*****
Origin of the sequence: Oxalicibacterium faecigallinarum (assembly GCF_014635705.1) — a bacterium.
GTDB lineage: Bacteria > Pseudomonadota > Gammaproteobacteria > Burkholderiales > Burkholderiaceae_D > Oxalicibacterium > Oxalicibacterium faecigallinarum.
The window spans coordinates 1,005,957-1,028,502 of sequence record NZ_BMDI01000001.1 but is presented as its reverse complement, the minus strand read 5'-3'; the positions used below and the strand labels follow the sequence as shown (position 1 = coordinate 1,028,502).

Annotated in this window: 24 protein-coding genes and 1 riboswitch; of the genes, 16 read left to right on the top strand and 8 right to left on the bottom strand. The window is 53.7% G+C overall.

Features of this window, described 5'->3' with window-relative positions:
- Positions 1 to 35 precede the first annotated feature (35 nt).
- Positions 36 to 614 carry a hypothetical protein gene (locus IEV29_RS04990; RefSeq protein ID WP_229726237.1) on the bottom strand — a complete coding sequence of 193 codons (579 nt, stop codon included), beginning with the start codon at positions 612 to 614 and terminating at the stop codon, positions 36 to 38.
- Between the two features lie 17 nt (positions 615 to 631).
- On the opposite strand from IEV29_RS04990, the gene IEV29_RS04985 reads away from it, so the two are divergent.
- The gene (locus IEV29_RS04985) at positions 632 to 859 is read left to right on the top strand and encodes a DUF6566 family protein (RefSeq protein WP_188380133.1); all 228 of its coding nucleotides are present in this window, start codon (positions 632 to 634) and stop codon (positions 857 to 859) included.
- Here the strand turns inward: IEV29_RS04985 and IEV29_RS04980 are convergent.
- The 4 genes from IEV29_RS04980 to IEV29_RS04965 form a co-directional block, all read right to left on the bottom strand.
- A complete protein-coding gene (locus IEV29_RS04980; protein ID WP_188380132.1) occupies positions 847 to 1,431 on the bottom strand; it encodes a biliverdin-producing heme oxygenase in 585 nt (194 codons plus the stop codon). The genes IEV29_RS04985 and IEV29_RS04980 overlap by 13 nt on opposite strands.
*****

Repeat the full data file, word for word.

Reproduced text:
Origin of the sequence: Oxalicibacterium faecigallinarum (assembly GCF_014635705.1) — a bacterium.
GTDB lineage: Bacteria > Pseudomonadota > Gammaproteobacteria > Burkholderiales > Burkholderiaceae_D > Oxalicibacterium > Oxalicibacterium faecigallinarum.
The window spans coordinates 1,005,957-1,028,502 of sequence record NZ_BMDI01000001.1 but is presented as its reverse complement, the minus strand read 5'-3'; the positions used below and the strand labels follow the sequence as shown (position 1 = coordinate 1,028,502).

Annotated in this window: 24 protein-coding genes and 1 riboswitch; of the genes, 16 read left to right on the top strand and 8 right to left on the bottom strand. The window is 53.7% G+C overall.

Features of this window, described 5'->3' with window-relative positions:
- Positions 1 to 35 precede the first annotated feature (35 nt).
- Positions 36 to 614 carry a hypothetical protein gene (locus IEV29_RS04990; RefSeq protein ID WP_229726237.1) on the bottom strand — a complete coding sequence of 193 codons (579 nt, stop codon included), beginning with the start codon at positions 612 to 614 and terminating at the stop codon, positions 36 to 38.
- Between the two features lie 17 nt (positions 615 to 631).
- On the opposite strand from IEV29_RS04990, the gene IEV29_RS04985 reads away from it, so the two are divergent.
- The gene (locus IEV29_RS04985) at positions 632 to 859 is read left to right on the top strand and encodes a DUF6566 family protein (RefSeq protein WP_188380133.1); all 228 of its coding nucleotides are present in this window, start codon (positions 632 to 634) and stop codon (positions 857 to 859) included.
- Here the strand turns inward: IEV29_RS04985 and IEV29_RS04980 are convergent.
- The 4 genes from IEV29_RS04980 to IEV29_RS04965 form a co-directional block, all read right to left on the bottom strand.
- A complete protein-coding gene (locus IEV29_RS04980; protein ID WP_188380132.1) occupies positions 847 to 1,431 on the bottom strand; it encodes a biliverdin-producing heme oxygenase in 585 nt (194 codons plus the stop codon). The genes IEV29_RS04985 and IEV29_RS04980 overlap by 13 nt on opposite strands.